July 15, 2009
There’s a new Darth Vader digital clock at the Star Wars Shop. I don’t know what it sounds like. I had one similar to this:
July 14, 2009
It’s another interesting marketing move from Cory and his publishers, first CC licenced books, now serialisation. It’s at once incredibly old fashioned and incredibly forward thinking.
July 13, 2009
The Human Genre Project is an an interesting project: a collection of new writing in very short forms — short stories, flash fictions, reflections, poems — inspired by genes and genomics.
It’s been launched this July, starting with just a few pieces, the collection will grow and develop over time. The project was conceived by Ken MacLeod, writer in residence at the Genomics Forum, who also edits the collection, and was inspired by Michael Swanwick's Periodic Table of Science Fiction.
The Human Genre Project is an initiative of the ESRC Genomics Policy and Research Forum, part of the ESRC Genomics Network, funded by the Economic and Social Research Council (ESRC) and based at The University of Edinburgh.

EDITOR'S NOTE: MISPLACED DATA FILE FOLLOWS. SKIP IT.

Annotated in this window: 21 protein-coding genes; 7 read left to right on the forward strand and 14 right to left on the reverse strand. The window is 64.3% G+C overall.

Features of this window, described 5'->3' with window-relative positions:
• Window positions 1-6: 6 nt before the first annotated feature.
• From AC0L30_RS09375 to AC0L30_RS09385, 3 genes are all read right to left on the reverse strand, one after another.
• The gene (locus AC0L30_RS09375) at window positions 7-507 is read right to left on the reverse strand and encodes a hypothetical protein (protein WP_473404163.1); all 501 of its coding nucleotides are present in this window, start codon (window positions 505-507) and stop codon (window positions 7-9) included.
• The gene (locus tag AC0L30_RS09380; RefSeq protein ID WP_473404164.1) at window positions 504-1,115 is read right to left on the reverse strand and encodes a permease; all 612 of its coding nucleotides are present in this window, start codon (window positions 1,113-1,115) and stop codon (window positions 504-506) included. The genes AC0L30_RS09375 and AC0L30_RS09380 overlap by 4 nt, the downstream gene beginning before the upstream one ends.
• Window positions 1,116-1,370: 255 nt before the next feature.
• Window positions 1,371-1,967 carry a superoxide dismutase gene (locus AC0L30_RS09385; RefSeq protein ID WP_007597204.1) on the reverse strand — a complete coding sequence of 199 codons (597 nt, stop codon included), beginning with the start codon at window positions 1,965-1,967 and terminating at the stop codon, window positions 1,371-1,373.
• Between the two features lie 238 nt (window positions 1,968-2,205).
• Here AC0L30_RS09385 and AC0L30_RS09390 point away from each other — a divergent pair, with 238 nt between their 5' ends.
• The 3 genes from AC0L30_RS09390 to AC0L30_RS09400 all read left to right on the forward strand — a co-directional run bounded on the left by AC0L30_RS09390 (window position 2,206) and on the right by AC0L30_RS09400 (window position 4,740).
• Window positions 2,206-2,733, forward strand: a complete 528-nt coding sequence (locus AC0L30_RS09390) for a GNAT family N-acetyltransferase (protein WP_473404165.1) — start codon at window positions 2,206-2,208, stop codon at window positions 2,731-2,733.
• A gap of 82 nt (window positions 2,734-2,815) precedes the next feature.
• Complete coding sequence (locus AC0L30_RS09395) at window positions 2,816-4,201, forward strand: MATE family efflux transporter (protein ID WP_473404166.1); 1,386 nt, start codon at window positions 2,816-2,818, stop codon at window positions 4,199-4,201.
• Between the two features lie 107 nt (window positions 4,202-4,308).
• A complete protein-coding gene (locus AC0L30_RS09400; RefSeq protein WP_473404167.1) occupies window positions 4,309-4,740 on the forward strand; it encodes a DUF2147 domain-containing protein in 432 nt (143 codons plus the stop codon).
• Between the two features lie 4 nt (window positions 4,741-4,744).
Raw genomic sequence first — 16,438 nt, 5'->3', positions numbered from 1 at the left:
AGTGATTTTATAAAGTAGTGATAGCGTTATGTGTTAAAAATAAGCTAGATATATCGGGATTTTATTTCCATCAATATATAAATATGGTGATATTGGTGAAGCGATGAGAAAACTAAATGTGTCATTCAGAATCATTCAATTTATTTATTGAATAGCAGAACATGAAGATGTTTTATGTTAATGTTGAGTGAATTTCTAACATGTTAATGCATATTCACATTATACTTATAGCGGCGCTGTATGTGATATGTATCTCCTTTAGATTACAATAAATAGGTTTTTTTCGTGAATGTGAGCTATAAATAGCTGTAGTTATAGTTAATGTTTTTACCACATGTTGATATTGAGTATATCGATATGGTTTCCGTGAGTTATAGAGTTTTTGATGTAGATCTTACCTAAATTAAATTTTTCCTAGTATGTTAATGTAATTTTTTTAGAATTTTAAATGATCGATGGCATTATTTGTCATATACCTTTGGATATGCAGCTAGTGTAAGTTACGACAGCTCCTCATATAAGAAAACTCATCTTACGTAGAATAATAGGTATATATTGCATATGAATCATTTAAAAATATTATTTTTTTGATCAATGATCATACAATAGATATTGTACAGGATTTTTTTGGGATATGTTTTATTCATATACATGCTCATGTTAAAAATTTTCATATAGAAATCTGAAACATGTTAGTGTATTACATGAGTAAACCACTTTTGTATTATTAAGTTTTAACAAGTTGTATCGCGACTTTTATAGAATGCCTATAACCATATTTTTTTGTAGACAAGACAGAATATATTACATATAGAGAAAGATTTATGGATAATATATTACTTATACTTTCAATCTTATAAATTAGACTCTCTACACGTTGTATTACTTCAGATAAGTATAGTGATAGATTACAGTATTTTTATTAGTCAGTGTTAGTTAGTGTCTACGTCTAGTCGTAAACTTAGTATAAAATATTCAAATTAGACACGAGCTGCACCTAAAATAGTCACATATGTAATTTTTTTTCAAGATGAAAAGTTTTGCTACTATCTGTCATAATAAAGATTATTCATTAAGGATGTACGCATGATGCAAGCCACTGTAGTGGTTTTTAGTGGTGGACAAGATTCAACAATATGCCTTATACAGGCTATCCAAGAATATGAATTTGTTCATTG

July 12, 2009
A new Doctor Who short story has been written to celebrate the Apollo moon landing in 1969:
Blue Moon is a completely new adventure that puts the Doctor slap bang in the middle of the first Apollo Moon landing. It was written by Oli Smith and is set during the tumultuous days of 16th, 17th and 20th July, 1969. The 4-part story will run on those dates next week with the first part published on Wednesday, 15th July.
Which sounds good. And then…
There's everything you could want from a story set during such a crucial moment in Earth's history - mysterious aliens, sinister US agents, a threat to the future of mankind and, err, BBC Radio 4's The Archers.
Which sounds erm, awesome? Probably?
July 10, 2009
The new series of Torchwood concludes with a hyper tense, (too?) emotional finale.
July 9, 2009
The tense thriller story continues with some emotional content and Science Fictional dilemmas.
The almost legendary unaired Dollhouse episode Epitaph One will be on the DVD and BluRay editions of the series, and here's a clip.
I’m not sure whether cut episodes and scenes deserve the attention they get, because usually if they were good they would get shown. Surely? Is it just fanboys/girls obsessing about inaccessible stuff?